Russia’s invasion of Ukraine in February 2022 has affected international politics in all regions. This war has turned into the symbol of a new international era in which great power competition has revived and local wars have become more and more the arena of conflict and competition between the great powers. Although Russia was able to capture significant parts of eastern Ukraine, Ukrainian forces managed to shift the tides of the war by carrying out massive counteroffensives during the past weeks and took back some regions such as Kharkiv from Moscow. The recent successes of Zelensky and his army are more than anything due to the extensive military support provided to Ukraine by the U.S. and NATO.
Regardless of the fate of the war, it will undoubtedly affect the interests of the Islamic Republic of Iran as it is trying to strengthen its ties with Russia. Iran’s attitude towards this war was clear from the very beginning. A couple of hours after Russia invaded Ukraine, Iranian President Ebrahim Raisi, in a phone call with Vladimir Putin, called the expansion of NATO a serious threat to the stability and security of the region. Iran’s Supreme Leader Ali Khamenei, in his meeting with Putin in Tehran, also considered the war to be inevitable for Russia. “If you had not taken the initiative, the other side (West) would have caused a war on its own initiative,” he told Putin.
Scoping Some Scenarios
Although Iranian officials’ remarks and the ever-strengthening ‘Look to the East’ policy after Trump’s withdrawal from the Joint Comprehensive Plan of Action (JCPOA) – which has now become a part of Iran’s grand strategy – show that Iran considers Moscow’s victory the most compatible scenario with its interests, there is a realization that other scenarios will also affect Iran’s interests, and without any hesitation, Tehran will try to get the best possible opportunities from them too.
According to the current developments on the battlefield, one scenario many hope to be realized – the worst scenario for Iran, taking into account Iranian officials’ implicit support of Russia – is to recapture the occupied territories by Ukraine and push Russia back. That would certainly weaken Russia’s prestige in the international arena as a resurgent power. The strategic closeness of Russia and Iran in the contemporary era relies mainly on their opposition to the U.S. and its hegemony, and Russia’s defeat discredits their common idea of U.S. hegemony’s decline. Although Russia’s setback can be considered politically unfavorable for Iran, it still means opening up economic opportunities for Tehran.
Russia’s attack on Ukraine has made Moscow the target of extensive international sanctions. Sanctioned Russia is an opportunity for Iran; Tehran can share its more than a decade long experience of circumventing sanctions with Moscow. This is especially true regarding the fact that the negotiation on the revival of the JCPOA has seen considerable debate and it might not reach a conclusion in the short term. The continuation of sanctions on Iran would pave the way for Tehran to freely and willingly engage more in economic cooperation with Russia, without worrying about more sanctions being imposed on it.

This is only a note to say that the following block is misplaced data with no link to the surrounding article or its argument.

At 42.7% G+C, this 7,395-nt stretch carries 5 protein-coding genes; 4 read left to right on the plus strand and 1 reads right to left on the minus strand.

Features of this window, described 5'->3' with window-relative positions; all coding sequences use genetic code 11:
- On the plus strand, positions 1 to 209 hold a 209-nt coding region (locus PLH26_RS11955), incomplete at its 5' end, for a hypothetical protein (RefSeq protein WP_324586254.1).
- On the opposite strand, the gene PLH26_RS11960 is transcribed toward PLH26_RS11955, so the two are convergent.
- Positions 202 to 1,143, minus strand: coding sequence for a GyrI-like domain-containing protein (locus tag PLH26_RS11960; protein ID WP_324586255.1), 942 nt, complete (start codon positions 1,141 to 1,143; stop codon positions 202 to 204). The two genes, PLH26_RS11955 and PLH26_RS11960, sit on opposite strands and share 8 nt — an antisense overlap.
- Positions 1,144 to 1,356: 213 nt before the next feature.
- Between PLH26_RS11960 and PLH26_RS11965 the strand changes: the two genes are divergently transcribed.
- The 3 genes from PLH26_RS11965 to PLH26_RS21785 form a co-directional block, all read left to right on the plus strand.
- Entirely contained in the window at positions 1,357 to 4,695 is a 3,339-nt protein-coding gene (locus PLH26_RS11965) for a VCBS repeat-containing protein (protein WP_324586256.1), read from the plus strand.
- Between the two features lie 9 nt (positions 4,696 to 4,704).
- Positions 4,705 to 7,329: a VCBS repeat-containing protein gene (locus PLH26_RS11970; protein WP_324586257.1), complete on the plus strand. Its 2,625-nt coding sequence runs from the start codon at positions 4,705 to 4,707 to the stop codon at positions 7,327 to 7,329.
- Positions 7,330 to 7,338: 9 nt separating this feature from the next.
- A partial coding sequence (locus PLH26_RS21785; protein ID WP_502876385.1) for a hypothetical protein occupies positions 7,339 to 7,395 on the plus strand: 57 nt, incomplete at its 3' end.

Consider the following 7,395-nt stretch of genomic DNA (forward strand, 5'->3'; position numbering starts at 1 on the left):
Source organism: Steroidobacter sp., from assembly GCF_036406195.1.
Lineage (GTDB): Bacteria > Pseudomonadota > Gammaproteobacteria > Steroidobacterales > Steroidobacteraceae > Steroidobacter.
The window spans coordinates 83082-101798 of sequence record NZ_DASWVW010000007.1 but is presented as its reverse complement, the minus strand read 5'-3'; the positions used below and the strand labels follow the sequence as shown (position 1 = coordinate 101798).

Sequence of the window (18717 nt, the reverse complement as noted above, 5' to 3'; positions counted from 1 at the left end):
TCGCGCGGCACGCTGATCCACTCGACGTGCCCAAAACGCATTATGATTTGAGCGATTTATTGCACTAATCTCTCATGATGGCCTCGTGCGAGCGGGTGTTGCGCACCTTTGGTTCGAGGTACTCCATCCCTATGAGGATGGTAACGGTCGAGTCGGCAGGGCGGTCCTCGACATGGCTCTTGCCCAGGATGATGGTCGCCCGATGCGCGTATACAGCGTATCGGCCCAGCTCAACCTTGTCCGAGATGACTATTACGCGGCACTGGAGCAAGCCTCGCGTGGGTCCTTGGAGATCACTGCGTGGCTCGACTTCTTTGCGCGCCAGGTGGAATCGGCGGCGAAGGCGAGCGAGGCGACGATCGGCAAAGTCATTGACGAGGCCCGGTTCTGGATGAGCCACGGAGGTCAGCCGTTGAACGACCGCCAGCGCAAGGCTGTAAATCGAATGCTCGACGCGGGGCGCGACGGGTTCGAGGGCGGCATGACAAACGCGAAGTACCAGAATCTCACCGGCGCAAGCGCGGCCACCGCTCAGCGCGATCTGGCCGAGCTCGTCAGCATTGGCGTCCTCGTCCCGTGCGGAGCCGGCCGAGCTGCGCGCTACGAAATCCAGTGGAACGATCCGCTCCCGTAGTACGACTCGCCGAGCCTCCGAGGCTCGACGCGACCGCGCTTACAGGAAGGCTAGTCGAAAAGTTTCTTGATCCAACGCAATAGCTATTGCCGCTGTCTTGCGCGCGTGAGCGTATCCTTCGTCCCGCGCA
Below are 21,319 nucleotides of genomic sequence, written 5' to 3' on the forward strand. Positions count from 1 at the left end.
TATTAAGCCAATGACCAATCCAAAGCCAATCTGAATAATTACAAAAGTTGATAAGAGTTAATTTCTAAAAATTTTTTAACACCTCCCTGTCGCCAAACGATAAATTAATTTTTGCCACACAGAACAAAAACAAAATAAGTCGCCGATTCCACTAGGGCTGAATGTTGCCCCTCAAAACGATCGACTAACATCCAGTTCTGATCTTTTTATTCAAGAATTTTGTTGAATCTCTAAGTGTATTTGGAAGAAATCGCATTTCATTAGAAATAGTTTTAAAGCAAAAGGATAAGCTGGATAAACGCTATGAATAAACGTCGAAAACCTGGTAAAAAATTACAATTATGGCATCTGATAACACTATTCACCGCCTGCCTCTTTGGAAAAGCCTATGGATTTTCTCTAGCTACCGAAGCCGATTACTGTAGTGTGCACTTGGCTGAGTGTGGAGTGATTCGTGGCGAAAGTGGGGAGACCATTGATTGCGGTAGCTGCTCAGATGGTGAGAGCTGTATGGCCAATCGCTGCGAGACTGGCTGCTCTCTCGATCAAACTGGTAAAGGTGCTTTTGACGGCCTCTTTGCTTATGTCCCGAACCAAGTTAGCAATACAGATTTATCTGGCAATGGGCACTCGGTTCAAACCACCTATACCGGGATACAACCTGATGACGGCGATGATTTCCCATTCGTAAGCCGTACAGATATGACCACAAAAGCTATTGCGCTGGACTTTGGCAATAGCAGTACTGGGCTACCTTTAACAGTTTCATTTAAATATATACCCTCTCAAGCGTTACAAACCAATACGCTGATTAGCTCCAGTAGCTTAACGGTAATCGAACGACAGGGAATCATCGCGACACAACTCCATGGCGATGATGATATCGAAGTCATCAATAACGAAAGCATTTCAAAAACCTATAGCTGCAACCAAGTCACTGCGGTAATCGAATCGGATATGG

In his recent meeting with Putin, President Raisi called the restrictive U.S. measures against Russia and Iran an opportunity that would strengthen their ties. “America thinks that sanctions will interrupt the work of any government and nation that it imposes sanctions on, but this is a miscalculation because in practice they have limited themselves.” On the sidelines of the Shanghai Cooperation Organization Summit 2022 in Samarkand, President Putin also announced that a delegation of 80 Russian large companies will visit Iran.
Even if the scenario of Russia’s setback is realized, the Russia-Ukraine war has provided Iran with the great opportunity for the first time to expand its military cooperation with a great power beyond the purchase of weapons or holding joint military drills. According to the White House, Iran has provided Russia with unmanned aerial vehicles, including weapons-capable drones, for use in the ongoing Russia-Ukraine war. While Iranian officials have never officially confirmed or denied it, the Wall Street Journal reported on September 17 that Iranian Shahed-136 drones supplied to Russia inflicted serious damages on Ukrainian forces in Kharkiv region.
Another scenario is the creation of a cycle of Russian offensives and Ukrainian counter-offensives. In this case, the conflict would turn into a long-term war of attrition, and the only way to end the war would be through successful mediation efforts by each side’s partners or allies. The realization of such a scenario, in addition to extending the opportunity to expand commercial cooperation between the two sanctioned countries, would be a great political opportunity for the current administration in Tehran. In early September, France asked for Iran’s mediation in the Russia-Ukraine war. According to Hossein Amir-Abdollahian, foreign minister of Iran, “Iran supports any diplomatic efforts to resolve the Ukraine conflict given its excellent ties with Russia. It is ready to mediate and help with the settlement of the crisis.”
Recent Russian military collapses have convinced many Western policymakers and journalists that Ukraine could win a strategic victory and this would ultimately weaken Russia more than ever. Surrendering would impose massive political costs on Putin at home. Therefore, it is natural for him to use all the different options on the table in order to avoid losing the war. The Kremlin’s hopes of reducing European public support for the war and reducing NATO’s military support for Ukraine, mass mobilization, and ultimately the use of tactical nuclear weapons are all potential options that could prevent Russia from losing this strategic war.